From Catalhoyuk to Space: taking-off to new environments for designing products and experiences
In 6700 B.C, the human race decided for the first time to settle permanently in one place. From wandering around as nomadic hunters and gatherers, these neolithic humans built their permanent settlement in Catalhoyuk, present day Turkey. For the first time in history humans had to intimately understand their environment – the space around them – to learn how to best inhabit it. These first settlers extensively used brick, plaster and wood to make well designed homes that allowed humans to experience a sense of community and belonging – to the land and to the people.
In 2020, approximately 9500 years later humans face the same challenge and opportunity to inhabit new land – outer space. Filled with ambiguity and doubt, the problem seems larger today than the one that our neolithic counterparts faced, simply because in this new space environment the question is not just about building habitable enclosures, but also ensuring that humans are able to survive and actually thrive in an environment that is scientifically not conducive for us, i.e. incompatible temperatures, gravity, pressure and radiation can potentially kill humans in seconds!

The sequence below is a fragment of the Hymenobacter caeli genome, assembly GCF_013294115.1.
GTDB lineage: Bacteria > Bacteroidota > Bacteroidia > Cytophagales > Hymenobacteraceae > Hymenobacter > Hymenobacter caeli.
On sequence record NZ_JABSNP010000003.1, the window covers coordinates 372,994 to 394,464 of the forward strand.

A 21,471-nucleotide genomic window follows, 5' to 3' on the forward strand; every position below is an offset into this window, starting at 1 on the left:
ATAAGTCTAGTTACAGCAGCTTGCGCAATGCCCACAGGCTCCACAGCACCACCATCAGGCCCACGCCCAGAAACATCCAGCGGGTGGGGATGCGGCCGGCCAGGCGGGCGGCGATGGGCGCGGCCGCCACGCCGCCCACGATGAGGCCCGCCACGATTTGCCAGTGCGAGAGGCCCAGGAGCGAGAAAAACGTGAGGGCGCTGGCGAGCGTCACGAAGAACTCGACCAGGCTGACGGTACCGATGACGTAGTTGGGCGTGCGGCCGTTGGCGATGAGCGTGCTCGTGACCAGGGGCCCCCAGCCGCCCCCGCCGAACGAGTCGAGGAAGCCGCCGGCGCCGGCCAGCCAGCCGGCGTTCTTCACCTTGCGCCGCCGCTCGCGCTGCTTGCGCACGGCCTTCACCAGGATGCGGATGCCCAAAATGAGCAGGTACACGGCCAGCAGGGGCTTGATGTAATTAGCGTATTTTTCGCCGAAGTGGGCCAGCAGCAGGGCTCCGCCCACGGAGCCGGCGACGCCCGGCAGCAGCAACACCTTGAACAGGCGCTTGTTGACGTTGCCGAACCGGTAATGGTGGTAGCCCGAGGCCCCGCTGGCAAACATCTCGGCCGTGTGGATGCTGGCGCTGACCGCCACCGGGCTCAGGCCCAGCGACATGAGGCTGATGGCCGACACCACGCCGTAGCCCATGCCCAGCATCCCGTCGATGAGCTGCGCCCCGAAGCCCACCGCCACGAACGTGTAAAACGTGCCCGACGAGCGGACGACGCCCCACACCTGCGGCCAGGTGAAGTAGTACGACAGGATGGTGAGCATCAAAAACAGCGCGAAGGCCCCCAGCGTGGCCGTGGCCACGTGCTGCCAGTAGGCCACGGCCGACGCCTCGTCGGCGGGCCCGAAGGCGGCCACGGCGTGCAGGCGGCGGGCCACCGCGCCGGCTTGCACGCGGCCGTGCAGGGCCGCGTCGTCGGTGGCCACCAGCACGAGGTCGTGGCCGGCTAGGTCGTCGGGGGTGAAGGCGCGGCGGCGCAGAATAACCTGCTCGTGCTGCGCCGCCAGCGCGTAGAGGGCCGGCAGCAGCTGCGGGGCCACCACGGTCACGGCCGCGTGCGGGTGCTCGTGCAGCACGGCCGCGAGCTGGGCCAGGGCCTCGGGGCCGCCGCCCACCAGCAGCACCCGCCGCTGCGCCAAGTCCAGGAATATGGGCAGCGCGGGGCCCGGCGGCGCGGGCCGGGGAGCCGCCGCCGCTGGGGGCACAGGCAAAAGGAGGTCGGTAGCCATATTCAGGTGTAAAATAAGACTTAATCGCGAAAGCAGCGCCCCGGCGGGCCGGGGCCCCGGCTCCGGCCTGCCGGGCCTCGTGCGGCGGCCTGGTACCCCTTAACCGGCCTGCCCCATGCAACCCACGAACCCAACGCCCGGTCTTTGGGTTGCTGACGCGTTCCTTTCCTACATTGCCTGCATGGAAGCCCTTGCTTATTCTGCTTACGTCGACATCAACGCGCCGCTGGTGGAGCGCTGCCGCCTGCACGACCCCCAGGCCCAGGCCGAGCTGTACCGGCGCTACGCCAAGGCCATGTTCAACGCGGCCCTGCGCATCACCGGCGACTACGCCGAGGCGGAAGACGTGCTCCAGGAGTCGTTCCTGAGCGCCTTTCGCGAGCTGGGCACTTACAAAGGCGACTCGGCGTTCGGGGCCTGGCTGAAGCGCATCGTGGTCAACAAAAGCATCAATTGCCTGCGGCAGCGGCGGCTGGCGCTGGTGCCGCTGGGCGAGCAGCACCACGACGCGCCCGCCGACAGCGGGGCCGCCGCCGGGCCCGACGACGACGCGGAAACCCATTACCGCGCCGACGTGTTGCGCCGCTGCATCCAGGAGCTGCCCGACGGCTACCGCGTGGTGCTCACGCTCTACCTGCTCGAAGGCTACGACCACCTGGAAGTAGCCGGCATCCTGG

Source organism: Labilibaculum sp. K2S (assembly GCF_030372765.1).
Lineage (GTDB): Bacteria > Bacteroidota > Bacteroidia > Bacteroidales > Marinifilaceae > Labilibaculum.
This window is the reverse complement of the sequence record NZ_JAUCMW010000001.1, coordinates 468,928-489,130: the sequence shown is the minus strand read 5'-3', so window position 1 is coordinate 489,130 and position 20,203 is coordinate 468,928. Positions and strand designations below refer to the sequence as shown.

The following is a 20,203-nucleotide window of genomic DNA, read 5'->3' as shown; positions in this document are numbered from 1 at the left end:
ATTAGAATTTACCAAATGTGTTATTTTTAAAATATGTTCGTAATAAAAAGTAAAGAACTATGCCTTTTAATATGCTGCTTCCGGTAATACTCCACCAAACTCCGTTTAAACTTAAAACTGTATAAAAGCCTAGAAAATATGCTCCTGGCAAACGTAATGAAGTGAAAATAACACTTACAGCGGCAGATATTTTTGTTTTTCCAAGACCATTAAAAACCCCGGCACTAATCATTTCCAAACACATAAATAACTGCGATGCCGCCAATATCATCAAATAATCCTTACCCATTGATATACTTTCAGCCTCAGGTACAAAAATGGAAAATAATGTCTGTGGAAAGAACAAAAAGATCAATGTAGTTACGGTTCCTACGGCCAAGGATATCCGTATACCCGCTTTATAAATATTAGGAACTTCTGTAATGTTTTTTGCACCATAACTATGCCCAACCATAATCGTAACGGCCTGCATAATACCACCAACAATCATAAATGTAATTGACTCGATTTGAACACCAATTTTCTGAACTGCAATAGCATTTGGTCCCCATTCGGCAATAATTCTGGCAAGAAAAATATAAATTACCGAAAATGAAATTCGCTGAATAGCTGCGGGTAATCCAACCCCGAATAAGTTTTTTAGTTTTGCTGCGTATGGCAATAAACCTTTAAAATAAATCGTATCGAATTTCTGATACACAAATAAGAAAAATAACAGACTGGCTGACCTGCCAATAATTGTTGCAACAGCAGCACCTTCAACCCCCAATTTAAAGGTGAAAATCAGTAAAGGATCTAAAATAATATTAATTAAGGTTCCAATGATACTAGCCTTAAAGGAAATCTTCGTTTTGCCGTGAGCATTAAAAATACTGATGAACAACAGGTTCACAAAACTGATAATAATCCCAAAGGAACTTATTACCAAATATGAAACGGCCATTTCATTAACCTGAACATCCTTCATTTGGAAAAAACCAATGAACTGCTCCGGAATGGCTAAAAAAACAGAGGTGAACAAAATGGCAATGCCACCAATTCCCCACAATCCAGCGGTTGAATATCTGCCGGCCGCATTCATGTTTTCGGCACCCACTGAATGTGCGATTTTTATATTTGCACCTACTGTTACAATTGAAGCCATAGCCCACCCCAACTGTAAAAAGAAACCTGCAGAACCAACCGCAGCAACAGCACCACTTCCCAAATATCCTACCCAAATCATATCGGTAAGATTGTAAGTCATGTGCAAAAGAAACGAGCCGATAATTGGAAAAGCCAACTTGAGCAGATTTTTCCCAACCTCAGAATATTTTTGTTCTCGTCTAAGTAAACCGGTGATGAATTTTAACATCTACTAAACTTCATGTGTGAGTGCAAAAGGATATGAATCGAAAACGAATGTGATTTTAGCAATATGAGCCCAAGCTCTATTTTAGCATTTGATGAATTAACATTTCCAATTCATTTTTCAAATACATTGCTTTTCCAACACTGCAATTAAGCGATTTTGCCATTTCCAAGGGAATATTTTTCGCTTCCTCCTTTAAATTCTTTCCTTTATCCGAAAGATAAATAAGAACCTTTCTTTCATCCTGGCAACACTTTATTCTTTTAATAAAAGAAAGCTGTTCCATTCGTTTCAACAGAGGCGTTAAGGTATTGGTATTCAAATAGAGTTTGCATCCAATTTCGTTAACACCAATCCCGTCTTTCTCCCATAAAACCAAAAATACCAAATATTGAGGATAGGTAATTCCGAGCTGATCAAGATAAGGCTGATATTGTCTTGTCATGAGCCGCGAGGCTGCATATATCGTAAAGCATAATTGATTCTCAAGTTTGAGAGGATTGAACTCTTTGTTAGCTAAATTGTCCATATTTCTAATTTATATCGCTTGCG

Ironically, what is proved to be a challenging environment for humans is an ideal environment for certain manufacturing processes. Microgravity, which can wreck havoc on human body actually makes for the perfect construction zone. One such in-space manufacturing endeavour is being led by “Made in Space” that makes technologies and materials to build things from scratch in space. Similarly, commercial microgravity applications range from full kitchen suites by Zero G Kitchen to making the first ever freshly baked cookie in space by Double Tree Hilton, to using re-entry heat to roast coffee beans on a suborbital flight by Space Roasters. Space is the limit, or the lack of it to manufacture outside the boundaries of planet earth!
The concept of “space environment” includes material environment and social environment. If we must colonise a different planet, it is imperative to allow for human interaction as well as look into details like sustainability. Nike’s Space Hippie explores the idea that materials are scarce on Mars and there is no resupply mission. So it goes on to create footwear from scraps or “space junk”. Researchers at the University of Calgary in Canada are pushing the boundaries of recycling by engineering bacteria to turn human waste into “astroplastic”.
Manufacturing in space has unique advantages like lack of gravity, manufacturing in a virtually 100% sterile environment and an abundance of solar energy. But the immediate benefit is reaped by keeping in my the needs of us earthlings. Techshot is working on printing human heart in space, something that is virtually impossible to print on earth due to how the materials react to the earth’s atmosphere. By using bioinks, one can print human hearts with greater ease and success in microgravity. Nike Air trainers, our water purification systems, wireless headphones and the humble ear thermometer are all results of technologies developed for space. It is now time to push the boundaries of product design by manufacturing in space.
Writing credit – Vishanka